Michael Pollan has such a great perspective on eating and food that I stopped writing a book of my own about the topic. Cartesian viewpoint: we win; nature is diminished. It doesn’t have to be this way.
“What if human consciousness isn’t the end-all and be-all of Darwinism? What if we are all just pawns in corn’s clever strategy game, the ultimate prize of which is world domination? Look at things from a plant’s-eye view — consider the possibility that nature isn’t opposed to culture, that biochemistry rivals intellect as a survival tool. By merely shifting our perspective, he argues, we can heal the Earth. Who’s the more sophisticated species now?”
Am I the dupe of my lawn? We are all being manipulated by corn. We are part of corn’s scheme for world domination.
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From the book, In Defense of Food, here are Pollan’s twelve commandments for the serious eater:
Eat food. Not too much. Mostly plants.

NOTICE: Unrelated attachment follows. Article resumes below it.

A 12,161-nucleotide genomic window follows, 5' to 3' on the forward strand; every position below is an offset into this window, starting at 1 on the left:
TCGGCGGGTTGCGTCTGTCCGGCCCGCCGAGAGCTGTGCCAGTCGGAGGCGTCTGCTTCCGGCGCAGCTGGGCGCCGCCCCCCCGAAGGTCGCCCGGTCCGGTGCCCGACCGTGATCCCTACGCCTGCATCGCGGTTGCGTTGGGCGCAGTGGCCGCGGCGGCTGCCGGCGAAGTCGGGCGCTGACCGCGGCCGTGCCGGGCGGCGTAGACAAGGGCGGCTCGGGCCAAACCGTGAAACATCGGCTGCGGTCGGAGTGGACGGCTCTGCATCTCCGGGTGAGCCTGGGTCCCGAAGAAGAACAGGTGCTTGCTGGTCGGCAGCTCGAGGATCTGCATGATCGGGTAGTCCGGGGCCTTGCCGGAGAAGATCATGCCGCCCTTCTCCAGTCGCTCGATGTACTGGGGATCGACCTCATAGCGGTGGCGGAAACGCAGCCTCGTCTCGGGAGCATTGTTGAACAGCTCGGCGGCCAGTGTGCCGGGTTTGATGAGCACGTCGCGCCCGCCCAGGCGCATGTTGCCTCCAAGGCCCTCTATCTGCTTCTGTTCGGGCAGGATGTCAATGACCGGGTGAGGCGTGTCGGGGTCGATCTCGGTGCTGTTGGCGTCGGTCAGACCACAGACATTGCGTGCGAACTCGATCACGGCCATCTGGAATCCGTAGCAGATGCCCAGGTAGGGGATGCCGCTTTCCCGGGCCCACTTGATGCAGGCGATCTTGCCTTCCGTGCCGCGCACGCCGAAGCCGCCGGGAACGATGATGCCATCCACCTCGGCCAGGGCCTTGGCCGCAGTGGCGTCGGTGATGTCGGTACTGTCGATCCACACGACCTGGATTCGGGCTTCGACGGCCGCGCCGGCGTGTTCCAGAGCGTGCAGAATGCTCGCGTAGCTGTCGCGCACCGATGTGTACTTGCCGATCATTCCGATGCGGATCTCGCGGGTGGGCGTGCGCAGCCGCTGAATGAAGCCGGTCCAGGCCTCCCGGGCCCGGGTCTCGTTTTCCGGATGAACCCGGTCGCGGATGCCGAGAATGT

1. “Don’t eat anything your grandmother wouldn’t recognize as food.”
2. “Avoid foods containing ingredients you can’t pronounce.”
3. “Don’t eat anything that won’t eventually rot.”
4. “Avoid food products that carry health claims.”
5. “Shop the peripheries of the supermarket; stay out of the middle.”
6. “Better yet, buy food somewhere else: the farmers’ market or CSA.”
7. “Pay more, eat less.”
8. “Eat a wide variety of species.”
9. “Eat food from animals that eat grass.”
10. “Cook, and if you can, grow some of your own food.”
11. “Eat meals and eat them only at tables.”
12. “Eat deliberately, with other people whenever possible, and always with pleasure.”